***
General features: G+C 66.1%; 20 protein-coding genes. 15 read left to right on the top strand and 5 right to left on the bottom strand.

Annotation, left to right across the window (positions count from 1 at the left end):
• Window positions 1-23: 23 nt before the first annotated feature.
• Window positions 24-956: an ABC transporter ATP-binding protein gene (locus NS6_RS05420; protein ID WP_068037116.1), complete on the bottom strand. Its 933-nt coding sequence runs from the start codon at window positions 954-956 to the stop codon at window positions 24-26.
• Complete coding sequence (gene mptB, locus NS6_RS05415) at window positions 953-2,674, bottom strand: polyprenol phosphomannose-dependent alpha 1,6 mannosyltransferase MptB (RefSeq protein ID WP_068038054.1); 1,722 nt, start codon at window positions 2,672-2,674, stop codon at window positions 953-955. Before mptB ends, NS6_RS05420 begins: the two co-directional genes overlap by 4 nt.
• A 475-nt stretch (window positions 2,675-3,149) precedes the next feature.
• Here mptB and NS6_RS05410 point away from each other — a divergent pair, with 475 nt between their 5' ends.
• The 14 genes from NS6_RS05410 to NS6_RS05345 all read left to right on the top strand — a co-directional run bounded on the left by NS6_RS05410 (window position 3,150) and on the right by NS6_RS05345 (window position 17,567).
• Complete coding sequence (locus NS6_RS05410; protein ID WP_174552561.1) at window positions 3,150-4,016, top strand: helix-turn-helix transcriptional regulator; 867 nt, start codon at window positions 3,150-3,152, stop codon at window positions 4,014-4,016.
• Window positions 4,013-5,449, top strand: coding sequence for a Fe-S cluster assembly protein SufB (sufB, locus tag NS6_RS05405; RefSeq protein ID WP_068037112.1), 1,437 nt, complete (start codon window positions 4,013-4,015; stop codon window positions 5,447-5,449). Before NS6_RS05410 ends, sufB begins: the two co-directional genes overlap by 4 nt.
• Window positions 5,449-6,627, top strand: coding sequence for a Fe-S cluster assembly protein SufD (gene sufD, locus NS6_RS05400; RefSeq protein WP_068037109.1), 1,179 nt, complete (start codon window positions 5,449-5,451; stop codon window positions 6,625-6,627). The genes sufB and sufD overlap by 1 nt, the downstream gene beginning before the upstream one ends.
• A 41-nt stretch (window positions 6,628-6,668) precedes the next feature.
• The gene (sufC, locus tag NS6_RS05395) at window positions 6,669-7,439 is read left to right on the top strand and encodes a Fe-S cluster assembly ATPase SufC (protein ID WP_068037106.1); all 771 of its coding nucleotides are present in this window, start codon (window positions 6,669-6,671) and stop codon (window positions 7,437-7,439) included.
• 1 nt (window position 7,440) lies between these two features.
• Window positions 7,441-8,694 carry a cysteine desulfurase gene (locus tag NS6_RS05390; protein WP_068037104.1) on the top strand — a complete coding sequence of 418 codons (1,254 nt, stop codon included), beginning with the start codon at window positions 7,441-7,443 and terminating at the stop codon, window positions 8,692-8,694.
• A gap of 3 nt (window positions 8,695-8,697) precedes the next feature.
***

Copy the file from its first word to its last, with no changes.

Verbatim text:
General features: G+C 66.1%; 20 protein-coding genes. 15 read left to right on the top strand and 5 right to left on the bottom strand.

Annotation, left to right across the window (positions count from 1 at the left end):
• Window positions 1-23: 23 nt before the first annotated feature.
• Window positions 24-956: an ABC transporter ATP-binding protein gene (locus NS6_RS05420; protein ID WP_068037116.1), complete on the bottom strand. Its 933-nt coding sequence runs from the start codon at window positions 954-956 to the stop codon at window positions 24-26.
• Complete coding sequence (gene mptB, locus NS6_RS05415) at window positions 953-2,674, bottom strand: polyprenol phosphomannose-dependent alpha 1,6 mannosyltransferase MptB (RefSeq protein ID WP_068038054.1); 1,722 nt, start codon at window positions 2,672-2,674, stop codon at window positions 953-955. Before mptB ends, NS6_RS05420 begins: the two co-directional genes overlap by 4 nt.
• A 475-nt stretch (window positions 2,675-3,149) precedes the next feature.
• Here mptB and NS6_RS05410 point away from each other — a divergent pair, with 475 nt between their 5' ends.
• The 14 genes from NS6_RS05410 to NS6_RS05345 all read left to right on the top strand — a co-directional run bounded on the left by NS6_RS05410 (window position 3,150) and on the right by NS6_RS05345 (window position 17,567).
• Complete coding sequence (locus NS6_RS05410; protein ID WP_174552561.1) at window positions 3,150-4,016, top strand: helix-turn-helix transcriptional regulator; 867 nt, start codon at window positions 3,150-3,152, stop codon at window positions 4,014-4,016.
• Window positions 4,013-5,449, top strand: coding sequence for a Fe-S cluster assembly protein SufB (sufB, locus tag NS6_RS05405; RefSeq protein ID WP_068037112.1), 1,437 nt, complete (start codon window positions 4,013-4,015; stop codon window positions 5,447-5,449). Before NS6_RS05410 ends, sufB begins: the two co-directional genes overlap by 4 nt.
• Window positions 5,449-6,627, top strand: coding sequence for a Fe-S cluster assembly protein SufD (gene sufD, locus NS6_RS05400; RefSeq protein WP_068037109.1), 1,179 nt, complete (start codon window positions 5,449-5,451; stop codon window positions 6,625-6,627). The genes sufB and sufD overlap by 1 nt, the downstream gene beginning before the upstream one ends.
• A 41-nt stretch (window positions 6,628-6,668) precedes the next feature.
• The gene (sufC, locus tag NS6_RS05395) at window positions 6,669-7,439 is read left to right on the top strand and encodes a Fe-S cluster assembly ATPase SufC (protein ID WP_068037106.1); all 771 of its coding nucleotides are present in this window, start codon (window positions 6,669-6,671) and stop codon (window positions 7,437-7,439) included.
• 1 nt (window position 7,440) lies between these two features.
• Window positions 7,441-8,694 carry a cysteine desulfurase gene (locus tag NS6_RS05390; protein WP_068037104.1) on the top strand — a complete coding sequence of 418 codons (1,254 nt, stop codon included), beginning with the start codon at window positions 7,441-7,443 and terminating at the stop codon, window positions 8,692-8,694.
• A gap of 3 nt (window positions 8,695-8,697) precedes the next feature.